Over the last year or so, Beijing has apparently ratcheted up its military muscle-flexing in response to Taiwanese president Tsai Ing-wen’s seeming disregard for the “1992 consensus,” an oral understanding that both sides belong to “one China.”
The mutual cross-strait rapport enjoyed during Ma Ying-jeou’s time in office in Taipei is long gone, and in its place has emerged a growing inquietude on the island about the possibility of a military showdown.
Such fretfulness was on open display during the Chinese aircraft carrier the Liaoning’s passage across the Taiwan strait earlier this year, and whenever the People’s Liberation Army’s H-6K jet bombers traverse the island’s air defense zone, as they do at will.
Discussions about when and under what circumstances Beijing will attempt a decapitation strike or even embark on an all-out war to reclaim the island have been renewed by think tanks and opinion leaders.
Peter Enav, a former Taiwan bureau chief for the Associated Press, recently told the Taipei-based Central Daily News that a war could happen as soon as the second half of 2018.
Meanwhile, Yazhou Zhoukan (literally Asia Weekly) has also warned that those who entertain the idea that Xi will tolerate the idea of separatism may soon be surprised at his resoluteness.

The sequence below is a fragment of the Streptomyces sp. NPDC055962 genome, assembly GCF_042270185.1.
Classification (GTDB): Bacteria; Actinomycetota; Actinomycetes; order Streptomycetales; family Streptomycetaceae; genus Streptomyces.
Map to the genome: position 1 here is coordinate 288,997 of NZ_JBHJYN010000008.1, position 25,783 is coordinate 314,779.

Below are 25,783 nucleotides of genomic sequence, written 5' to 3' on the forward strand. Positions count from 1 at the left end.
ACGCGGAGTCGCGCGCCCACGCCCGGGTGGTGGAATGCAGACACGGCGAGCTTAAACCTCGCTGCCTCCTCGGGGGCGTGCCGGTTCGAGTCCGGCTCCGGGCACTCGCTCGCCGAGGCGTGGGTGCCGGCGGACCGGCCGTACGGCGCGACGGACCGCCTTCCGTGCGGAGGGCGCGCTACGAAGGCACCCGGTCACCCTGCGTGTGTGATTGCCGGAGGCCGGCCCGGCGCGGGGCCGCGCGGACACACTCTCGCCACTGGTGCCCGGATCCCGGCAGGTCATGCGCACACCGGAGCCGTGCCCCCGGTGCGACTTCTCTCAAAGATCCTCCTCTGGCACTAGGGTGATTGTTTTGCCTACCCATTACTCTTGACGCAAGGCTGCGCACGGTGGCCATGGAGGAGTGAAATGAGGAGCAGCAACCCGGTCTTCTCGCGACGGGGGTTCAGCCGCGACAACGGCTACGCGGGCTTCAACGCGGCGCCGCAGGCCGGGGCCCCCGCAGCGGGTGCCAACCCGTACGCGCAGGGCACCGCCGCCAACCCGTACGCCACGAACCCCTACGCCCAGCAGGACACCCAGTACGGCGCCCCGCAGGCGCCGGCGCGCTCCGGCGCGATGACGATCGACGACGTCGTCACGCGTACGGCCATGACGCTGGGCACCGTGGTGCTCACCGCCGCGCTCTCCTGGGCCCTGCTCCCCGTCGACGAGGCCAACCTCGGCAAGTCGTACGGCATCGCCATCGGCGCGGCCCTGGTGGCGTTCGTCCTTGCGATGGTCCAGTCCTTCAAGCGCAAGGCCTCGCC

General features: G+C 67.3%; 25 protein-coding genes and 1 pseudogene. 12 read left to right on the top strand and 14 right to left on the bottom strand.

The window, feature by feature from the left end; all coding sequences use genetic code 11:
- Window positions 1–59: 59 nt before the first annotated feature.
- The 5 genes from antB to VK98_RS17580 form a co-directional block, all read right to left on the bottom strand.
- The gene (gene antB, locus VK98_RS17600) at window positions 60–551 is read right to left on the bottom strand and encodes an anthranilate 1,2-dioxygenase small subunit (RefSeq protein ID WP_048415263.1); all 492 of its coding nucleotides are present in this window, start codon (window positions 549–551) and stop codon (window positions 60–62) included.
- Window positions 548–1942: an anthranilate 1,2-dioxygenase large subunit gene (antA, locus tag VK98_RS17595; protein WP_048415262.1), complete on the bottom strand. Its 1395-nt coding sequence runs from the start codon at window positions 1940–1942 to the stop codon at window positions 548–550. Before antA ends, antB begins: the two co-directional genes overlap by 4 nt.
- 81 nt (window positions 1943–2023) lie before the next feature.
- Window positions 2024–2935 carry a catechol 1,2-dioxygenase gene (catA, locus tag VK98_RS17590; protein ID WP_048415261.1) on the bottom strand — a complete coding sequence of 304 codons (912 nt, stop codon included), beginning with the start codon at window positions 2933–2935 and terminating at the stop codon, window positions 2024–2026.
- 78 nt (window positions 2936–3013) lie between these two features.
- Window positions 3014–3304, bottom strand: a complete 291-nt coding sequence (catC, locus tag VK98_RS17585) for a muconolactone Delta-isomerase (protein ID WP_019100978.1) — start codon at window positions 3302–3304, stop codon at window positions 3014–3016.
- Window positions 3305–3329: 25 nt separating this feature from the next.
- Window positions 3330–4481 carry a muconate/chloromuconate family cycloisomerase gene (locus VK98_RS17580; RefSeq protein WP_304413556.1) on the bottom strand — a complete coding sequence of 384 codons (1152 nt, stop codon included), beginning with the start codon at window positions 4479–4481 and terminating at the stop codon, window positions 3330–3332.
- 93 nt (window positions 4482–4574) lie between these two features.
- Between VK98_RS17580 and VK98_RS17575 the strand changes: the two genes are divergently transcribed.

Yazhou Zhoukan has warned that those who entertain the idea that Xi will tolerate the idea of separatism may soon be surprised at his resoluteness
Other analysts look ahead to a three-to-four year timespan that could be decisive for cross-strait relations, with a chain of landmark events taking place one after the other on both sides: polls in 2018 to elect mayors and local lawmakers in Taiwan; the 70th anniversary of the founding of the People’s Republic of China in 2019; Taiwan’s presidential election in 2020; and the centenary of the Chinese Communist Party in July 2021.
Observers say Xi, who has emerged as a strongman leader after amassing almost unlimited powers, has shown far less hesitation than his predecessors to browbeat Taiwan. He may therefore feel emboldened to aim for reunification as part of his legacy when he stands down in five years’ time. Equally, if he decides to cling to power after 2022, taking back Taiwan might lend him the justification to do so.
In a surprising turn, Tsai softened her stance soon after the conclusion of the 19th Communist Party Congress earlier this week. She said both sides should explore new ways to guarantee peace and eradicate any hostility or threat, hinting that mainlanders and Taiwanese are of the same family.
Her dovish remarks have made some wonder if she will seek to meet Xi in person to thaw the ice, as her predecessor did in November 2015.
UPDATE: (0910 GMT, from Reuters)
China’s Foreign Ministry on Friday called on the United States not to allow Taiwan President Tsai Ing-wen to transit through its territories.
Ministry spokesman Geng Shuang made the comment at a daily news briefing in Beijing, adding that China had made stern representations to the US over the matter.
Taiwan said on Friday Tsai would travel to three Pacific island allies next week, transiting through Hawaii and Guam.